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U.S. gymnastics team doctor sentenced to 60 years on child pornography charges

Reuters

By Chris Kenning

(Reuters) - A federal judge on Thursday sentenced Larry Nassar, the former USA Gymnastics team doctor accused of sexually assaulting gymnasts, to 60 years in prison on federal child pornography charges that grew out of a sex abuse investigation.

U.S. District Judge Janet Neff in Grand Rapids, Michigan handed down the sentences sought by prosecutors, who said there was a link between Nassar's child-pornography activities and his "prolific molestation of children," according to court documents.

"He's devastated," Nassar's attorney, Matt Newburg, told reporters outside the courtroom according to video posted online by the Lansing State Journal. Newburg added he believed Nassar was remorseful.

"You have to wonder whether he felt he was omnipotent, whether he felt he was getting away with something so cleverly," Neff said according to the State Journal.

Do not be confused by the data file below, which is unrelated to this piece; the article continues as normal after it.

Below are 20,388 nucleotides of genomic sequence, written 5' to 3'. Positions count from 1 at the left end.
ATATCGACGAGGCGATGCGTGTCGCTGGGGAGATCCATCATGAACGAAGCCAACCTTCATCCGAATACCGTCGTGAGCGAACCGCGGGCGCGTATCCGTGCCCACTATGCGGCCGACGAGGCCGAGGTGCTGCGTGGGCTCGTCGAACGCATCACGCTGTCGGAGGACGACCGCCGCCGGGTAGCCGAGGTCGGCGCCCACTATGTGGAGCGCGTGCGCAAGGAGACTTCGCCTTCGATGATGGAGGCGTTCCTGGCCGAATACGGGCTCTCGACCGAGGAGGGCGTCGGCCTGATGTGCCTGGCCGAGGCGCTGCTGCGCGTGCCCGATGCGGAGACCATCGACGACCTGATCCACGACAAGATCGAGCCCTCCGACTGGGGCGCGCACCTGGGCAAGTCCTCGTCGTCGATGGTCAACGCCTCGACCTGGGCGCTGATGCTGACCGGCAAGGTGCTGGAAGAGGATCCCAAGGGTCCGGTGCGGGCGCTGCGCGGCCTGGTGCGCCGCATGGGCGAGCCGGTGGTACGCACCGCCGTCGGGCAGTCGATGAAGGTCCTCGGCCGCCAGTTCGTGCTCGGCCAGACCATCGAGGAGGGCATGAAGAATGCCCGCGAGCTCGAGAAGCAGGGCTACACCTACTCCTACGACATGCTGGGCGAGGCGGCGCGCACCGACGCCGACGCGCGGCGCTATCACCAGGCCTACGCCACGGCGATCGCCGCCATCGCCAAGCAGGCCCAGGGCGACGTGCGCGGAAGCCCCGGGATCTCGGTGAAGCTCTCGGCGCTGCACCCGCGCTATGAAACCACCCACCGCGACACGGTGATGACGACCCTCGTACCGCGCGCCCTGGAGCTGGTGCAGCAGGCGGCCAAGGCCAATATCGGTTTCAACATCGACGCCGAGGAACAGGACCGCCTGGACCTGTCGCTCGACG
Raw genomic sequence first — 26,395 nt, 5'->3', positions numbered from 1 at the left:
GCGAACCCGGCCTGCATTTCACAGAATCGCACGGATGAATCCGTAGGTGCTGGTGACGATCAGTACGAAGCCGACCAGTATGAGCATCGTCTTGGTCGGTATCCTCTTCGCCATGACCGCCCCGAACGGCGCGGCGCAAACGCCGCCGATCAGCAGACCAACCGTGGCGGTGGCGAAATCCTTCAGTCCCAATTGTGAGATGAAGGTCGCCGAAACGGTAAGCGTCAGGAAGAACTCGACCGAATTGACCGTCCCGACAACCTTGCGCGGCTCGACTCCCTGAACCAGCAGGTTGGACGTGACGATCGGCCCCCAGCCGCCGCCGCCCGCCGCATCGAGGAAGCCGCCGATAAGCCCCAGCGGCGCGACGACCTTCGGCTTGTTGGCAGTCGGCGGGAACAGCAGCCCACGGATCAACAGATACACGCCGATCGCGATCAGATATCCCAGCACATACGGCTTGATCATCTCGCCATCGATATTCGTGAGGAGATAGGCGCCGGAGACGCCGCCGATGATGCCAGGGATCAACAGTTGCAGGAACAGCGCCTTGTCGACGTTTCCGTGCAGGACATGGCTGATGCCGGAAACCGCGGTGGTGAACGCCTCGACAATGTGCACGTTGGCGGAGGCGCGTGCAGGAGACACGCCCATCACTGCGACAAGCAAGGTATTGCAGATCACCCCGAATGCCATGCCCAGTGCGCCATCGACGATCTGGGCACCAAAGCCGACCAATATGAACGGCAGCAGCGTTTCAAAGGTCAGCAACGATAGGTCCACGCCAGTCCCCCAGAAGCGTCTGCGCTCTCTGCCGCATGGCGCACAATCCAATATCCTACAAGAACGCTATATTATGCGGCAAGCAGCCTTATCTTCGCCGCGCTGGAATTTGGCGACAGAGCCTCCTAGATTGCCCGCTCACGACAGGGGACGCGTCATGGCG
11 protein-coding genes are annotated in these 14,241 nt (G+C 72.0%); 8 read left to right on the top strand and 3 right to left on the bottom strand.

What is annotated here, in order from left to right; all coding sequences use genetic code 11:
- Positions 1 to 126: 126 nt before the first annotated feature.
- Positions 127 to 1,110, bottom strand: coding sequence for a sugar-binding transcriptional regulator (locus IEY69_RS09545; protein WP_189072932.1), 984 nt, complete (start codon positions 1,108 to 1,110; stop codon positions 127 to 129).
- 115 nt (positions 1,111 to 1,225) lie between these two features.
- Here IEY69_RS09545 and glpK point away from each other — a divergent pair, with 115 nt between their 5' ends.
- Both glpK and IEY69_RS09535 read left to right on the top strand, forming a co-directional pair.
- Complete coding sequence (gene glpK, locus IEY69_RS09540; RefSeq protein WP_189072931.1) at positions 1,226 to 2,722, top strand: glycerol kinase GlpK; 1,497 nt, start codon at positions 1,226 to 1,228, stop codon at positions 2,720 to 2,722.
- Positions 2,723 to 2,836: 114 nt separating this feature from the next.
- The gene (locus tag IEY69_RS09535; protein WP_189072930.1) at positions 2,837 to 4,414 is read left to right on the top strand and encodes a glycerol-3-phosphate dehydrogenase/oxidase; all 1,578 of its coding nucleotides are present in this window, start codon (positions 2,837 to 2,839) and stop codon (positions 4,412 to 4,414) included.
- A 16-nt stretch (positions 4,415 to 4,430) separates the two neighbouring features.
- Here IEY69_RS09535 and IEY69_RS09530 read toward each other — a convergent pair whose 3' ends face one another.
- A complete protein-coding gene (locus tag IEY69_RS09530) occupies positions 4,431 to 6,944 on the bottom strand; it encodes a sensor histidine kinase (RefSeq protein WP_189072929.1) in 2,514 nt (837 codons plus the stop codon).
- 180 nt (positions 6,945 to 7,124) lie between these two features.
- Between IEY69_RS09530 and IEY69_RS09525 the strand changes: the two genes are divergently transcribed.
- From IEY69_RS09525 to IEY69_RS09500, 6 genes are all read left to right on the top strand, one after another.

Nassar, 54, pleaded guilty in July to possessing thousands of images and videos of child pornography depicting children as young as infants between 2003 and 2016.

Nassar is also set to be sentenced in January in two Michigan courts after pleading guilty to additional counts of criminal sexual conduct related to allegations he assaulted girls under the guise of medical treatment.

At that hearing, all of the more than 120 victims or their parents will be allowed to give victim impact statements. Federal prosecutors said he will likely spend the rest of his life in prison since federal time will run consecutively to state sentences.

Nassar was the team physician for the Michigan State University gymnastics and women's crew teams, as well as an associate professor at MSU's College of Osteopathic Medicine. He served as the USA Gymnastics physician through four Olympic Games.

"He abused my trust, he abused my body and he left scars on my psyche that may never go away," Olympic gold medalist McKayla Maroney said in a victim statement submitted to Neff and published online.

Nassar's attorneys had asked the federal judge for leniency in court filings, arguing Nassar had helped fellow inmates and taken Bible classes since his arrest nearly a year ago, the State Journal said.

(Reporting by Chris Kenning in Chicago; editing by Chizu Nomiyama and Marguerita Choy)